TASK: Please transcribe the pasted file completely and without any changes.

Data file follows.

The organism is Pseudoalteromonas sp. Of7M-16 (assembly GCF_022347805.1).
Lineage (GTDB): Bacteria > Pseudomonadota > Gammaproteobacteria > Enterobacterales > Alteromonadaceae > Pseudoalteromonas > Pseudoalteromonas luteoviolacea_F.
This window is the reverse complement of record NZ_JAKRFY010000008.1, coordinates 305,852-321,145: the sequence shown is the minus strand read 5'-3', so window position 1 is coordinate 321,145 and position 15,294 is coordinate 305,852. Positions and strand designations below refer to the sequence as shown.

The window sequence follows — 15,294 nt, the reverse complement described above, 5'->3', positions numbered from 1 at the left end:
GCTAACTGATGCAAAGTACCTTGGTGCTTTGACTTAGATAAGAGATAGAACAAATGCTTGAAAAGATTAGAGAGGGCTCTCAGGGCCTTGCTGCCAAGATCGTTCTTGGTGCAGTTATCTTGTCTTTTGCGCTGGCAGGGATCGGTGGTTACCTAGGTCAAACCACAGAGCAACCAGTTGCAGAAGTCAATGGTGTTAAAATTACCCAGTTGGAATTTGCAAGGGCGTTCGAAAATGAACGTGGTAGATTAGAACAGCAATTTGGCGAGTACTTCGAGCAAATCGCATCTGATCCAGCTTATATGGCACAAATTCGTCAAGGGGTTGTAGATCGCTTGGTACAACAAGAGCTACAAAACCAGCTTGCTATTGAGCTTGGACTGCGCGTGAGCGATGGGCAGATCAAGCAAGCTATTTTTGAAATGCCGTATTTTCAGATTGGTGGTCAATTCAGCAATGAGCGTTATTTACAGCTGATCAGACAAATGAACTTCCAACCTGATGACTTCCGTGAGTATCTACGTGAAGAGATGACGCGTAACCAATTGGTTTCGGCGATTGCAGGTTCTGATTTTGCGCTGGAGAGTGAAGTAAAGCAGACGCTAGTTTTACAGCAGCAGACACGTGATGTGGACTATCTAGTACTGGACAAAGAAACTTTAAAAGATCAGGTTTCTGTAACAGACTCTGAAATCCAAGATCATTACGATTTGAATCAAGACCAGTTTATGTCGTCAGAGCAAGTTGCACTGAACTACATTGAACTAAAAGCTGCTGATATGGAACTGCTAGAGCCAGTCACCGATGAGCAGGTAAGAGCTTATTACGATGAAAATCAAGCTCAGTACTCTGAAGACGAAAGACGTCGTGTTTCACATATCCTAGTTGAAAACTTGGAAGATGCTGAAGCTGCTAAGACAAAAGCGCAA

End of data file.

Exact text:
The organism is Pseudoalteromonas sp. Of7M-16 (assembly GCF_022347805.1).
Lineage (GTDB): Bacteria > Pseudomonadota > Gammaproteobacteria > Enterobacterales > Alteromonadaceae > Pseudoalteromonas > Pseudoalteromonas luteoviolacea_F.
This window is the reverse complement of record NZ_JAKRFY010000008.1, coordinates 305,852-321,145: the sequence shown is the minus strand read 5'-3', so window position 1 is coordinate 321,145 and position 15,294 is coordinate 305,852. Positions and strand designations below refer to the sequence as shown.

The window sequence follows — 15,294 nt, the reverse complement described above, 5'->3', positions numbered from 1 at the left end:
GCTAACTGATGCAAAGTACCTTGGTGCTTTGACTTAGATAAGAGATAGAACAAATGCTTGAAAAGATTAGAGAGGGCTCTCAGGGCCTTGCTGCCAAGATCGTTCTTGGTGCAGTTATCTTGTCTTTTGCGCTGGCAGGGATCGGTGGTTACCTAGGTCAAACCACAGAGCAACCAGTTGCAGAAGTCAATGGTGTTAAAATTACCCAGTTGGAATTTGCAAGGGCGTTCGAAAATGAACGTGGTAGATTAGAACAGCAATTTGGCGAGTACTTCGAGCAAATCGCATCTGATCCAGCTTATATGGCACAAATTCGTCAAGGGGTTGTAGATCGCTTGGTACAACAAGAGCTACAAAACCAGCTTGCTATTGAGCTTGGACTGCGCGTGAGCGATGGGCAGATCAAGCAAGCTATTTTTGAAATGCCGTATTTTCAGATTGGTGGTCAATTCAGCAATGAGCGTTATTTACAGCTGATCAGACAAATGAACTTCCAACCTGATGACTTCCGTGAGTATCTACGTGAAGAGATGACGCGTAACCAATTGGTTTCGGCGATTGCAGGTTCTGATTTTGCGCTGGAGAGTGAAGTAAAGCAGACGCTAGTTTTACAGCAGCAGACACGTGATGTGGACTATCTAGTACTGGACAAAGAAACTTTAAAAGATCAGGTTTCTGTAACAGACTCTGAAATCCAAGATCATTACGATTTGAATCAAGACCAGTTTATGTCGTCAGAGCAAGTTGCACTGAACTACATTGAACTAAAAGCTGCTGATATGGAACTGCTAGAGCCAGTCACCGATGAGCAGGTAAGAGCTTATTACGATGAAAATCAAGCTCAGTACTCTGAAGACGAAAGACGTCGTGTTTCACATATCCTAGTTGAAAACTTGGAAGATGCTGAAGCTGCTAAGACAAAAGCGCAA